FOXO3a is a member of the O subclass of fork-head transcription factors, so-called because of their distinctive forked DNA binding domain. It is negatively regulated by phosphorylation through the PI3K/Akt pathway, which confines the transcription factor to the cytoplasm. Generally, FOXO3a is considered to be pro-apoptotic and, as such, a tumour suppressor. The PI3K/Akt pathway is up-regulated in many cancers, consistent with reduced transcriptional activity of FOXO3a. Further, FOXO3a has been reported to mediate the cytotoxic activity of chemotherapeutic agents such as cisplatin and paclitaxel.
In contrast, a pro-survival role for FOXO3a in oxygen-deprived cells has also been reported (Molecular Cell 28, 941–953, December 28, 2007). In this study, from scientists at the Campbell Family Institute for Breast Cancer Research, University Health Network, Ontario Cancer Institute and Princess Margaret Hospital, Toronto, FOXO3a inhibited HIF-1 induced apoptosis in both normal and cancer cells under hypoxic conditions.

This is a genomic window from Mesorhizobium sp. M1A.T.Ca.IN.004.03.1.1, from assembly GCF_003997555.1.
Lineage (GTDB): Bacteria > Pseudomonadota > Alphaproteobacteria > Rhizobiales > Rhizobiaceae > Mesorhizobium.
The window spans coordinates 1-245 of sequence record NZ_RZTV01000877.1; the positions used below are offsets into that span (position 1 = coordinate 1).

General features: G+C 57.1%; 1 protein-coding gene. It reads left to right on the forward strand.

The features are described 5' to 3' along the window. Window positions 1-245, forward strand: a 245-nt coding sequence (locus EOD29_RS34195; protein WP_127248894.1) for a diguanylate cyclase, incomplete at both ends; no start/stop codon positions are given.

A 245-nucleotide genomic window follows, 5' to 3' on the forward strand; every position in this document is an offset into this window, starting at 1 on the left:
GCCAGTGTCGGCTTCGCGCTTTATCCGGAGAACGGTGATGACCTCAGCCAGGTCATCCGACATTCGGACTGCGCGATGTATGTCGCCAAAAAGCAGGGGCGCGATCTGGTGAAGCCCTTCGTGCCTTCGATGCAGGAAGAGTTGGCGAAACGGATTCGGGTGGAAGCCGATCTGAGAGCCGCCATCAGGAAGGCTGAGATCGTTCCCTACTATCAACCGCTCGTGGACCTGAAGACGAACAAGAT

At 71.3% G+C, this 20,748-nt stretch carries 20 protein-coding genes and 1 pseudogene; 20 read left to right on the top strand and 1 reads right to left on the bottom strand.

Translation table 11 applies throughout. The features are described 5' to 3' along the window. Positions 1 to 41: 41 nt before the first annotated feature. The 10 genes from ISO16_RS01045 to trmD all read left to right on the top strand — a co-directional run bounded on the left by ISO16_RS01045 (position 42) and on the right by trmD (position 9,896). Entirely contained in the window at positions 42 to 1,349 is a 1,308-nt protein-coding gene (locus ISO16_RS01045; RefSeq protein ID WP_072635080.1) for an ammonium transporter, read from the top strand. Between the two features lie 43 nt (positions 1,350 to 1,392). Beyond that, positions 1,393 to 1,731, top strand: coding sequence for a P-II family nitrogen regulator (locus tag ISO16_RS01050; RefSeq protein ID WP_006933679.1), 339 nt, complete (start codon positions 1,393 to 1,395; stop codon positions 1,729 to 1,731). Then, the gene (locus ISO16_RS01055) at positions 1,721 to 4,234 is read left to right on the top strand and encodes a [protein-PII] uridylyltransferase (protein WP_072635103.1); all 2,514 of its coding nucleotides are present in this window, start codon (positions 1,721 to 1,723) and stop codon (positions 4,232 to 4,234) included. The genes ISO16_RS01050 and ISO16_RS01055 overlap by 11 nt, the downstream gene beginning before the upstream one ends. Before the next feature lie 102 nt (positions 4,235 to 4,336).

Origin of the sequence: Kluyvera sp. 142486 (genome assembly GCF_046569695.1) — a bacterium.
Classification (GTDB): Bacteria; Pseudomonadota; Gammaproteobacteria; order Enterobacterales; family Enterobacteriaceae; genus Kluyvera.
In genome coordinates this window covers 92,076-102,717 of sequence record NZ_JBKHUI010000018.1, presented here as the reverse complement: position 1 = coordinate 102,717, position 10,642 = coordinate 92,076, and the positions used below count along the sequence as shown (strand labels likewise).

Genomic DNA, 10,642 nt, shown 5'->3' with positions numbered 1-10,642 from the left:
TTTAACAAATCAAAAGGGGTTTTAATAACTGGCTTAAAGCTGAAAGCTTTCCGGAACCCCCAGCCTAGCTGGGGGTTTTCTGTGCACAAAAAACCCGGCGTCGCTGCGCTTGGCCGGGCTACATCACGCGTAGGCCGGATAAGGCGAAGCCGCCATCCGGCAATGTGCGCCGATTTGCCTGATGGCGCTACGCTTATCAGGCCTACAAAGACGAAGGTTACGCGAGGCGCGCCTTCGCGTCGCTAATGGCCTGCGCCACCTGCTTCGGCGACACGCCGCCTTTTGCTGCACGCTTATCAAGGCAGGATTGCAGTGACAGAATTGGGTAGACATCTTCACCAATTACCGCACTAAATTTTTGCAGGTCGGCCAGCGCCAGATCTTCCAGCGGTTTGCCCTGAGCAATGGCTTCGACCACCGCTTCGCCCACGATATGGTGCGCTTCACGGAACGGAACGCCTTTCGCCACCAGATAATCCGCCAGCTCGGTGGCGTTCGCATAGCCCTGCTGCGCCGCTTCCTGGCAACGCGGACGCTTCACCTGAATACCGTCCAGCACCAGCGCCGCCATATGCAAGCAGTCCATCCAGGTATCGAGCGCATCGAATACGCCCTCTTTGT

Now new research from the Mayo Clinic in Florida and Harvard Medical School has shown that FOXO3a promotes invasive migration of tumour cells in response to hypoxia, mediated by induced expression of matrix metalloproteinases (Molecular and Cellular Biology, September 2009, p. 4906-4917, Vol. 29, No. 18). This tumour cell migration ultimately opens the door to metastasis.
Clearly a pro-apoptotic or pro-survival role for FOXO3a is dependent on context. The challenge for drug discovery is to determine if, when and how therapeutic intervention in this pathway is viable.